Science Europe supports some of the conclusions adopted today by the EU Competitiveness Council, but is disappointed by the lack of ambition in others.
Science Europe supports the council as it reaffirms the necessity to prioritise R&I across all relevant EU policies and programmes.
It shares the council’s view that “R&I collaboration at the EU level has been a very successful example of European co-operation and integration”, which is why Science Europe regrets that the council only calls for “significant funds for the next EU R&D&I Framework Programme”.
More emphasis on value of research is needed, according to Science Europe, from the council and its support to broadening the notion of impact and to better recognise research’s wide-ranging contributions to knowledge and society.
Stephan Kuster, acting director of Science Europe, said: “We expected a stronger emphasis on the intrinsic value of knowledge creation through research and on the wider value of science to society, in line with the Tallinn Call for Action recently released by the Estonian Presidency of the Council of the EU.”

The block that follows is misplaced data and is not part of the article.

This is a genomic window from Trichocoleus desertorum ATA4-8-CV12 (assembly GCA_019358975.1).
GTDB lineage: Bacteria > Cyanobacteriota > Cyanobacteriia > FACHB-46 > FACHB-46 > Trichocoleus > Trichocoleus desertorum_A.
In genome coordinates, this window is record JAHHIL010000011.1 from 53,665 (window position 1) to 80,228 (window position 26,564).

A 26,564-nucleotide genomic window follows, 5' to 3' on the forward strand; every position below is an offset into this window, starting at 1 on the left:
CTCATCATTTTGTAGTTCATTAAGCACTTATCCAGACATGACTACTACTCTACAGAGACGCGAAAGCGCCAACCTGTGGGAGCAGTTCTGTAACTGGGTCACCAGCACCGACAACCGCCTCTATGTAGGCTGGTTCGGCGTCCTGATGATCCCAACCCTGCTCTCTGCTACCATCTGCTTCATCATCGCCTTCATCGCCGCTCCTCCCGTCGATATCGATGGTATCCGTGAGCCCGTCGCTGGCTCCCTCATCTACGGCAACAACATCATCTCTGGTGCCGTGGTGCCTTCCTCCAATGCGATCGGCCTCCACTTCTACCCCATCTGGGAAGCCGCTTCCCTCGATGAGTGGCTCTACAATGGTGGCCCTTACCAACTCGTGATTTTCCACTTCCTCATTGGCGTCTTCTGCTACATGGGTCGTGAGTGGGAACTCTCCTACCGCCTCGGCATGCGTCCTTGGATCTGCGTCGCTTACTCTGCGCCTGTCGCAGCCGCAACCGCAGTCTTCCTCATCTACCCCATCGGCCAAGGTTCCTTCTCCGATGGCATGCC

Science Europe raises concerns with regards to the current shift towards higher technology readiness levels in Horizon 2020.
It regrets that the council has not made more balanced conclusions that recognise the importance of collaborative basic research in tackling societal challenges and developing new technologies.
The EU Competitiveness Council echoes Science Europe’s call for a rationalisation of the EU R&I partnership landscape, made in its recent Policy Brief on Public to Public Partnerships (P2Ps).
Science Europe, however, does not advocate the co-ordination of all national research spending.